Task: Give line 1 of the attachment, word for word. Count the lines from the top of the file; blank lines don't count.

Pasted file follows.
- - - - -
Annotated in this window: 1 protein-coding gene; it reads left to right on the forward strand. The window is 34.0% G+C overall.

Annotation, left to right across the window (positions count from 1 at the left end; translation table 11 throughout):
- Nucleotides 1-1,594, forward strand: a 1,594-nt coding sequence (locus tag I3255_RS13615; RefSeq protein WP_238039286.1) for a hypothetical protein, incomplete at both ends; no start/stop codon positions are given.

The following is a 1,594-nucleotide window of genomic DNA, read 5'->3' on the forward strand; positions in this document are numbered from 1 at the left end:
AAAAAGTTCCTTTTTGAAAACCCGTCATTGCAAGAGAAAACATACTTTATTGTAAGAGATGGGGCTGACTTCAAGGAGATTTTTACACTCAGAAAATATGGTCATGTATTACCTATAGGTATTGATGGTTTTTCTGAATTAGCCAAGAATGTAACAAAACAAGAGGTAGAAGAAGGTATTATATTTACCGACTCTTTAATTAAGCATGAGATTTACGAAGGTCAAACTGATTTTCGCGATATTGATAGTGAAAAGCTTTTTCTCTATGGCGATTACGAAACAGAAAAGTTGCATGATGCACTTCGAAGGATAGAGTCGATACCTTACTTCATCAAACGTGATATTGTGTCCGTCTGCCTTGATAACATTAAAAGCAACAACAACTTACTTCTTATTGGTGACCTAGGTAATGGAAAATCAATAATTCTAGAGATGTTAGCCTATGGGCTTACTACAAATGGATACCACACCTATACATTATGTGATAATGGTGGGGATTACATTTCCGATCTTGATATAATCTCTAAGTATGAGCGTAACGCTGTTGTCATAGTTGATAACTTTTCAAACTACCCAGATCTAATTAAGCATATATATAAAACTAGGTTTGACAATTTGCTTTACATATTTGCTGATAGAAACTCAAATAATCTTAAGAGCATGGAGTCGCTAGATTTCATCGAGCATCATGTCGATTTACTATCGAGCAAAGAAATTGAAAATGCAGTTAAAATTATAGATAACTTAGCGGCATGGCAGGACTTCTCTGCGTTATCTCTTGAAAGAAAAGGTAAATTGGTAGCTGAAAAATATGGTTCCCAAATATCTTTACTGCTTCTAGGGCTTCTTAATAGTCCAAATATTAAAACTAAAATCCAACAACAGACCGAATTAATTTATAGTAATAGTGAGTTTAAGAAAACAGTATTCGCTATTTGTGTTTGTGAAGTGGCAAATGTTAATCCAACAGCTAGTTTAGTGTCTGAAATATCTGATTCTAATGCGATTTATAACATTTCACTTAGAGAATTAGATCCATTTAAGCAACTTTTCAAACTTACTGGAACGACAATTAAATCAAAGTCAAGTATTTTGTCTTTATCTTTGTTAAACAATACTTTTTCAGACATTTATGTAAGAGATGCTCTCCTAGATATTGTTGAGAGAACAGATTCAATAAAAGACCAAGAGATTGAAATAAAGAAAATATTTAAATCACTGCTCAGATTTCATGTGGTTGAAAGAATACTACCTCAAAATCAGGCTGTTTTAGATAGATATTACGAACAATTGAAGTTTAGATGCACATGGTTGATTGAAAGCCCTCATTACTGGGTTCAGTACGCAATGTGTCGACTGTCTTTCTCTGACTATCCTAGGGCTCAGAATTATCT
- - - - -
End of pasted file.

Annotated in this window: 1 protein-coding gene; it reads left to right on the forward strand. The window is 34.0% G+C overall.